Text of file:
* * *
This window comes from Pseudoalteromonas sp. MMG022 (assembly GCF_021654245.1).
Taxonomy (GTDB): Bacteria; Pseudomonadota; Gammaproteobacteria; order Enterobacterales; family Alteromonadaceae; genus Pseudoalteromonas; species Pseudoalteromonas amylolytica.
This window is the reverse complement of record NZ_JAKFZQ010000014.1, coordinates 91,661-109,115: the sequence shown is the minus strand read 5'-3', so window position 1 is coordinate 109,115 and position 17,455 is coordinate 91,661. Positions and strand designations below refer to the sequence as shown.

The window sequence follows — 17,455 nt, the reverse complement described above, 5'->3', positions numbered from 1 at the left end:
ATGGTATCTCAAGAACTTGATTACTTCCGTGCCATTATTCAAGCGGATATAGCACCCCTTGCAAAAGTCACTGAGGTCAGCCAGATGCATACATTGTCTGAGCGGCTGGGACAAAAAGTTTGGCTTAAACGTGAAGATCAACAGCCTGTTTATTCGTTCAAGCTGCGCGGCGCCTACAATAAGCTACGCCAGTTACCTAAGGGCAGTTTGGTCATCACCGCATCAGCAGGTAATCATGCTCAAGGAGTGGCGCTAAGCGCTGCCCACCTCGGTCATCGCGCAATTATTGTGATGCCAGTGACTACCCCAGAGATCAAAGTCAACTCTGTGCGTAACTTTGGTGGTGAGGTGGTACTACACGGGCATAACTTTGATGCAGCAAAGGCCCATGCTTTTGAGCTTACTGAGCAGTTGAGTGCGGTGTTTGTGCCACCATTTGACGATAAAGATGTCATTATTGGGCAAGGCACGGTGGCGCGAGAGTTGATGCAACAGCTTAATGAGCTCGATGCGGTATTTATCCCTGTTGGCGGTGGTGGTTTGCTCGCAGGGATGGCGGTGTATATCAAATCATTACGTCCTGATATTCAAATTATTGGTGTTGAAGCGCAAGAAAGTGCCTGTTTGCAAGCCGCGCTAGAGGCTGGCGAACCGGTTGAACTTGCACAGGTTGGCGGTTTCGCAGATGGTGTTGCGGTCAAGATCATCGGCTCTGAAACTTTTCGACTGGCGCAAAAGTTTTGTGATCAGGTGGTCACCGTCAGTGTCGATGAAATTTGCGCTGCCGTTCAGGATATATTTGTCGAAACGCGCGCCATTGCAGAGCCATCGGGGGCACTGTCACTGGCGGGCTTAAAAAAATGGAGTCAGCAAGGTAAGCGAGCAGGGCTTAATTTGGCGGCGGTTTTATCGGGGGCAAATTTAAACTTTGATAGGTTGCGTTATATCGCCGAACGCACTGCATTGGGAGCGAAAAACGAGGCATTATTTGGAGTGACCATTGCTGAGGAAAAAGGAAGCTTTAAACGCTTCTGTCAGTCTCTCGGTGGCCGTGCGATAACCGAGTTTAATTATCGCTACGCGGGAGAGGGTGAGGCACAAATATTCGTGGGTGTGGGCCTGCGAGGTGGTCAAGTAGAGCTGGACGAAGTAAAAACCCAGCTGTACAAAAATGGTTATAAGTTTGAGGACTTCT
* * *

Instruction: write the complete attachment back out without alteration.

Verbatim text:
This window comes from Pseudoalteromonas sp. MMG022 (assembly GCF_021654245.1).
Taxonomy (GTDB): Bacteria; Pseudomonadota; Gammaproteobacteria; order Enterobacterales; family Alteromonadaceae; genus Pseudoalteromonas; species Pseudoalteromonas amylolytica.
This window is the reverse complement of record NZ_JAKFZQ010000014.1, coordinates 91,661-109,115: the sequence shown is the minus strand read 5'-3', so window position 1 is coordinate 109,115 and position 17,455 is coordinate 91,661. Positions and strand designations below refer to the sequence as shown.

The window sequence follows — 17,455 nt, the reverse complement described above, 5'->3', positions numbered from 1 at the left end:
ATGGTATCTCAAGAACTTGATTACTTCCGTGCCATTATTCAAGCGGATATAGCACCCCTTGCAAAAGTCACTGAGGTCAGCCAGATGCATACATTGTCTGAGCGGCTGGGACAAAAAGTTTGGCTTAAACGTGAAGATCAACAGCCTGTTTATTCGTTCAAGCTGCGCGGCGCCTACAATAAGCTACGCCAGTTACCTAAGGGCAGTTTGGTCATCACCGCATCAGCAGGTAATCATGCTCAAGGAGTGGCGCTAAGCGCTGCCCACCTCGGTCATCGCGCAATTATTGTGATGCCAGTGACTACCCCAGAGATCAAAGTCAACTCTGTGCGTAACTTTGGTGGTGAGGTGGTACTACACGGGCATAACTTTGATGCAGCAAAGGCCCATGCTTTTGAGCTTACTGAGCAGTTGAGTGCGGTGTTTGTGCCACCATTTGACGATAAAGATGTCATTATTGGGCAAGGCACGGTGGCGCGAGAGTTGATGCAACAGCTTAATGAGCTCGATGCGGTATTTATCCCTGTTGGCGGTGGTGGTTTGCTCGCAGGGATGGCGGTGTATATCAAATCATTACGTCCTGATATTCAAATTATTGGTGTTGAAGCGCAAGAAAGTGCCTGTTTGCAAGCCGCGCTAGAGGCTGGCGAACCGGTTGAACTTGCACAGGTTGGCGGTTTCGCAGATGGTGTTGCGGTCAAGATCATCGGCTCTGAAACTTTTCGACTGGCGCAAAAGTTTTGTGATCAGGTGGTCACCGTCAGTGTCGATGAAATTTGCGCTGCCGTTCAGGATATATTTGTCGAAACGCGCGCCATTGCAGAGCCATCGGGGGCACTGTCACTGGCGGGCTTAAAAAAATGGAGTCAGCAAGGTAAGCGAGCAGGGCTTAATTTGGCGGCGGTTTTATCGGGGGCAAATTTAAACTTTGATAGGTTGCGTTATATCGCCGAACGCACTGCATTGGGAGCGAAAAACGAGGCATTATTTGGAGTGACCATTGCTGAGGAAAAAGGAAGCTTTAAACGCTTCTGTCAGTCTCTCGGTGGCCGTGCGATAACCGAGTTTAATTATCGCTACGCGGGAGAGGGTGAGGCACAAATATTCGTGGGTGTGGGCCTGCGAGGTGGTCAAGTAGAGCTGGACGAAGTAAAAACCCAGCTGTACAAAAATGGTTATAAGTTTGAGGACTTCT